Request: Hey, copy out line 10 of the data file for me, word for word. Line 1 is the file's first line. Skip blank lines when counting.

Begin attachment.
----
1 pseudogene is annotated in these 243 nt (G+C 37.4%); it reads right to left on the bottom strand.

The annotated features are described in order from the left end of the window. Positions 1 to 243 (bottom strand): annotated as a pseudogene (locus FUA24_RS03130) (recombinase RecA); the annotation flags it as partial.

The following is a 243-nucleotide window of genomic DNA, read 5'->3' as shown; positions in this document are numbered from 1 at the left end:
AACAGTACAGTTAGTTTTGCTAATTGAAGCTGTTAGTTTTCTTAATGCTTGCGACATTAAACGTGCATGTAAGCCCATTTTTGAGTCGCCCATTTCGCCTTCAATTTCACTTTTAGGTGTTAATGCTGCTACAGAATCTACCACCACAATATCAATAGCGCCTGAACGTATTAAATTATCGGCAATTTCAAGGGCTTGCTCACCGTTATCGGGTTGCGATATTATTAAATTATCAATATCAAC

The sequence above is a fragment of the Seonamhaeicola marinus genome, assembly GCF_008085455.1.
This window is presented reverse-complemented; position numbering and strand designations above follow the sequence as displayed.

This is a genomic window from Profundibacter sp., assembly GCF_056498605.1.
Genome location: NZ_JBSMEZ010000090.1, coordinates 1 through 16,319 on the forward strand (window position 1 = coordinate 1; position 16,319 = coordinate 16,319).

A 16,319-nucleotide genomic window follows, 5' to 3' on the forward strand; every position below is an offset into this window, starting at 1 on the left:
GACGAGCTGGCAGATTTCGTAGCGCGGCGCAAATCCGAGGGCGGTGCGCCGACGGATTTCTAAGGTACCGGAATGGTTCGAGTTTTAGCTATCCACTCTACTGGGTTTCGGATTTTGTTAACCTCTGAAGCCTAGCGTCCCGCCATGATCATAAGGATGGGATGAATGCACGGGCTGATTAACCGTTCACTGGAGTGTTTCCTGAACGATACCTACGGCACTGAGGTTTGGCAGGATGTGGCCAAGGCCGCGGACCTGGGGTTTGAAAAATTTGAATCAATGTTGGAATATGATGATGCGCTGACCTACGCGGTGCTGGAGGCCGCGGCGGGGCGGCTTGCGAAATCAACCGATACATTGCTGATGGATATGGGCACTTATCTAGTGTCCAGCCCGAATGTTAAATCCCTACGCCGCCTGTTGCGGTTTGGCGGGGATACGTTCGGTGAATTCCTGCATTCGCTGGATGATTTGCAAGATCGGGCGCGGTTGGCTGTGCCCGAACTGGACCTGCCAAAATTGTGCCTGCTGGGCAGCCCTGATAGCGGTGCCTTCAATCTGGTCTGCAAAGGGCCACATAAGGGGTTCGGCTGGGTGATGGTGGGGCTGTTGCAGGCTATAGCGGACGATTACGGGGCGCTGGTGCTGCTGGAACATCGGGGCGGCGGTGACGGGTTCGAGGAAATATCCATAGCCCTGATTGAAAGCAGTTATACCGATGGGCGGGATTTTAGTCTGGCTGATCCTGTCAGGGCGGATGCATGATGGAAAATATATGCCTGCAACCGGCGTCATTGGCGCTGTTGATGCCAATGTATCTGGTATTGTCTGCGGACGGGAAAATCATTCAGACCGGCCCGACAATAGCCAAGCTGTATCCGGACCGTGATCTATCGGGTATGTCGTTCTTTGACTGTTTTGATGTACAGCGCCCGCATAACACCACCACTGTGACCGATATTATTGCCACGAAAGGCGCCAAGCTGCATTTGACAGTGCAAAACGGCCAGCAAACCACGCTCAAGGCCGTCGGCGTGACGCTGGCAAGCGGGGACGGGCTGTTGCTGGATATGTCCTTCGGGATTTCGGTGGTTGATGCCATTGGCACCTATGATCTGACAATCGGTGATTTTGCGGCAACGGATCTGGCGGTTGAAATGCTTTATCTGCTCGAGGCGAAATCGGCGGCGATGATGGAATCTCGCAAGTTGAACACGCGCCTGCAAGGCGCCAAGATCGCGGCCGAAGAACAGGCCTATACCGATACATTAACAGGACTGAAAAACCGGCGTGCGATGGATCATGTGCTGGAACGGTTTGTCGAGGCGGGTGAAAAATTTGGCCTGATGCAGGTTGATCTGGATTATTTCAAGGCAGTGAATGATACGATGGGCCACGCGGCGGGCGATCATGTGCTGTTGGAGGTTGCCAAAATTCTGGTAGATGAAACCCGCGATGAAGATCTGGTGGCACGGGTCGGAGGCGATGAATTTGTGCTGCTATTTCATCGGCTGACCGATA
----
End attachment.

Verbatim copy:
GACGAGCTGGCAGATTTCGTAGCGCGGCGCAAATCCGAGGGCGGTGCGCCGACGGATTTCTAAGGTACCGGAATGGTTCGAGTTTTAGCTATCCACTCTACTGGGTTTCGGATTTTGTTAACCTCTGAAGCCTAGCGTCCCGCCATGATCATAAGGATGGGATGAATGCACGGGCTGATTAACCGTTCACTGGAGTGTTTCCTGAACGATACCTACGGCACTGAGGTTTGGCAGGATGTGGCCAAGGCCGCGGACCTGGGGTTTGAAAAATTTGAATCAATGTTGGAATATGATGATGCGCTGACCTACGCGGTGCTGGAGGCCGCGGCGGGGCGGCTTGCGAAATCAACCGATACATTGCTGATGGATATGGGCACTTATCTAGTGTCCAGCCCGAATGTTAAATCCCTACGCCGCCTGTTGCGGTTTGGCGGGGATACGTTCGGTGAATTCCTGCATTCGCTGGATGATTTGCAAGATCGGGCGCGGTTGGCTGTGCCCGAACTGGACCTGCCAAAATTGTGCCTGCTGGGCAGCCCTGATAGCGGTGCCTTCAATCTGGTCTGCAAAGGGCCACATAAGGGGTTCGGCTGGGTGATGGTGGGGCTGTTGCAGGCTATAGCGGACGATTACGGGGCGCTGGTGCTGCTGGAACATCGGGGCGGCGGTGACGGGTTCGAGGAAATATCCATAGCCCTGATTGAAAGCAGTTATACCGATGGGCGGGATTTTAGTCTGGCTGATCCTGTCAGGGCGGATGCATGATGGAAAATATATGCCTGCAACCGGCGTCATTGGCGCTGTTGATGCCAATGTATCTGGTATTGTCTGCGGACGGGAAAATCATTCAGACCGGCCCGACAATAGCCAAGCTGTATCCGGACCGTGATCTATCGGGTATGTCGTTCTTTGACTGTTTTGATGTACAGCGCCCGCATAACACCACCACTGTGACCGATATTATTGCCACGAAAGGCGCCAAGCTGCATTTGACAGTGCAAAACGGCCAGCAAACCACGCTCAAGGCCGTCGGCGTGACGCTGGCAAGCGGGGACGGGCTGTTGCTGGATATGTCCTTCGGGATTTCGGTGGTTGATGCCATTGGCACCTATGATCTGACAATCGGTGATTTTGCGGCAACGGATCTGGCGGTTGAAATGCTTTATCTGCTCGAGGCGAAATCGGCGGCGATGATGGAATCTCGCAAGTTGAACACGCGCCTGCAAGGCGCCAAGATCGCGGCCGAAGAACAGGCCTATACCGATACATTAACAGGACTGAAAAACCGGCGTGCGATGGATCATGTGCTGGAACGGTTTGTCGAGGCGGGTGAAAAATTTGGCCTGATGCAGGTTGATCTGGATTATTTCAAGGCAGTGAATGATACGATGGGCCACGCGGCGGGCGATCATGTGCTGTTGGAGGTTGCCAAAATTCTGGTAGATGAAACCCGCGATGAAGATCTGGTGGCACGGGTCGGAGGCGATGAATTTGTGCTGCTATTTCATCGGCTGACCGATA